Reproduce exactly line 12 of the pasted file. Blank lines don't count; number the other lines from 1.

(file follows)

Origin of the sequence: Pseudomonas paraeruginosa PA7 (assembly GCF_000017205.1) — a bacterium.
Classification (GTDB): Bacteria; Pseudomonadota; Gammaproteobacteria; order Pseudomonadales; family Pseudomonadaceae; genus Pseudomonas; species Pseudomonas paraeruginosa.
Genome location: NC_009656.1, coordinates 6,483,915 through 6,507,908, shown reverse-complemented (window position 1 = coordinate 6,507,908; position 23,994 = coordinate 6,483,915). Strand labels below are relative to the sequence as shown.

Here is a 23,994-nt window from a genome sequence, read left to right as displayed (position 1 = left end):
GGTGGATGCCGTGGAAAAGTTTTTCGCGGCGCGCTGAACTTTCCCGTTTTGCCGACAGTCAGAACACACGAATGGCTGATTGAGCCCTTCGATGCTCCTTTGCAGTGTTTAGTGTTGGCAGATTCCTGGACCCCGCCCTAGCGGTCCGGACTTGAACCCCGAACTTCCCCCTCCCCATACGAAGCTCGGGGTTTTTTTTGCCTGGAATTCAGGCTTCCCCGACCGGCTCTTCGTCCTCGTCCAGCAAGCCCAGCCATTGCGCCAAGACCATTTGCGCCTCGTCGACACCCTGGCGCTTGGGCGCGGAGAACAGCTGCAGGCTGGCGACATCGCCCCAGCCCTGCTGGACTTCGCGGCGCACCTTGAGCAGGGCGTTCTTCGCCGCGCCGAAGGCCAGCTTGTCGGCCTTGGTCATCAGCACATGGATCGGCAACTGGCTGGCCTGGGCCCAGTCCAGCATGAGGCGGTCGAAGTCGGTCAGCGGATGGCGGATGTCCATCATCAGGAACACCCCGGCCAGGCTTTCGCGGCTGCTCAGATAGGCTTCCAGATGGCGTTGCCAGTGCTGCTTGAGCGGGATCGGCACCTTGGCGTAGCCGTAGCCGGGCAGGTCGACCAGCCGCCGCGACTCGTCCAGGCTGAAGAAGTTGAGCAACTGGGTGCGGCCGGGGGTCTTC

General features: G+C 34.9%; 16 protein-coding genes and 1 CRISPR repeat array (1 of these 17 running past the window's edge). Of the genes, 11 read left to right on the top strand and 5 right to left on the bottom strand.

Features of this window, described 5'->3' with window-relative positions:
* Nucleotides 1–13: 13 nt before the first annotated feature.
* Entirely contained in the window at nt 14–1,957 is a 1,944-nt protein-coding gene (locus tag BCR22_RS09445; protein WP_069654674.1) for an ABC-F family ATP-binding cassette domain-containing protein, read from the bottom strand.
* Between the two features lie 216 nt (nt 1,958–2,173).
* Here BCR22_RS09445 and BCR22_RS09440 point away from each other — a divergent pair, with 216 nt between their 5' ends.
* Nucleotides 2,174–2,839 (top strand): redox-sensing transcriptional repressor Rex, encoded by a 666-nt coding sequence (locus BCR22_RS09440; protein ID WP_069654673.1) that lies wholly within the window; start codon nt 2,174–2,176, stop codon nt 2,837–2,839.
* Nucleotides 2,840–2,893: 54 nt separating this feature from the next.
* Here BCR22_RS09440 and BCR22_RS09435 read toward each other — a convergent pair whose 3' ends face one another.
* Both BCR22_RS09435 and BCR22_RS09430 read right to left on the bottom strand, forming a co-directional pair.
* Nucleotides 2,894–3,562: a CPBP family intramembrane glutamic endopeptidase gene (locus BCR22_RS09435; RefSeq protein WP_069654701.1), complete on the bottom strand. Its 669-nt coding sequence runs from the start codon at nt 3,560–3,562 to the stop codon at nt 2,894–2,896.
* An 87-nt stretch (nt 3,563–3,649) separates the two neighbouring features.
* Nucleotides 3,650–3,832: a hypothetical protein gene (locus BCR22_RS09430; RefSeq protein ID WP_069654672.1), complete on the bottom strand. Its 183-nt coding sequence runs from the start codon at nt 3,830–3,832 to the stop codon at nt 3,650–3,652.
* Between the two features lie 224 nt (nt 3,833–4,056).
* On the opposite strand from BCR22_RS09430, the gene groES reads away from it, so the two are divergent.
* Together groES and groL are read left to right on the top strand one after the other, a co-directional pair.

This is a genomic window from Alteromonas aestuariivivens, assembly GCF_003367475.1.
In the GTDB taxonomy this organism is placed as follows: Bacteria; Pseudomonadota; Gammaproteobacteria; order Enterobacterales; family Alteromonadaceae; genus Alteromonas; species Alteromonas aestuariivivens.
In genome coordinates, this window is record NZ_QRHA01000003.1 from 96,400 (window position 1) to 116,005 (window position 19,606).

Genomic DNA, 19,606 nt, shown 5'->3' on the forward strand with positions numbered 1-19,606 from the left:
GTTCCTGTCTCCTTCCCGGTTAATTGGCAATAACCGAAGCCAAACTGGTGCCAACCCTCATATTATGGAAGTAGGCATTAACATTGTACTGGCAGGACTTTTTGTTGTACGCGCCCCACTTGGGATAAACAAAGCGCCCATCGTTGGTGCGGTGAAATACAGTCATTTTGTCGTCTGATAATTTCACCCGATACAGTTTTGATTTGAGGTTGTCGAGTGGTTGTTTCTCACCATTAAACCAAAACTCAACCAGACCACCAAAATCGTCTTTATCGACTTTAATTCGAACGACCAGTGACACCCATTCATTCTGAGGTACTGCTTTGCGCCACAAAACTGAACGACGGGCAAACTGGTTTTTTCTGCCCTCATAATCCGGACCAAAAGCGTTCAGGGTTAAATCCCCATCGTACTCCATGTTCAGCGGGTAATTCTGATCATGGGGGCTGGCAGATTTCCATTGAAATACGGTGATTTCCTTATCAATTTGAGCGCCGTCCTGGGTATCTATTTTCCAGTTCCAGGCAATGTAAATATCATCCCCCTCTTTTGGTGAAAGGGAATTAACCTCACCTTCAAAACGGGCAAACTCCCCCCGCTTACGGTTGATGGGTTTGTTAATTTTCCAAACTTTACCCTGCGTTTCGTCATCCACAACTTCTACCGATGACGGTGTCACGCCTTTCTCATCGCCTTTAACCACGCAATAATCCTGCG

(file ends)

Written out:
* Nucleotides 2,174–2,839 (top strand): redox-sensing transcriptional repressor Rex, encoded by a 666-nt coding sequence (locus BCR22_RS09440; protein ID WP_069654673.1) that lies wholly within the window; start codon nt 2,174–2,176, stop codon nt 2,837–2,839.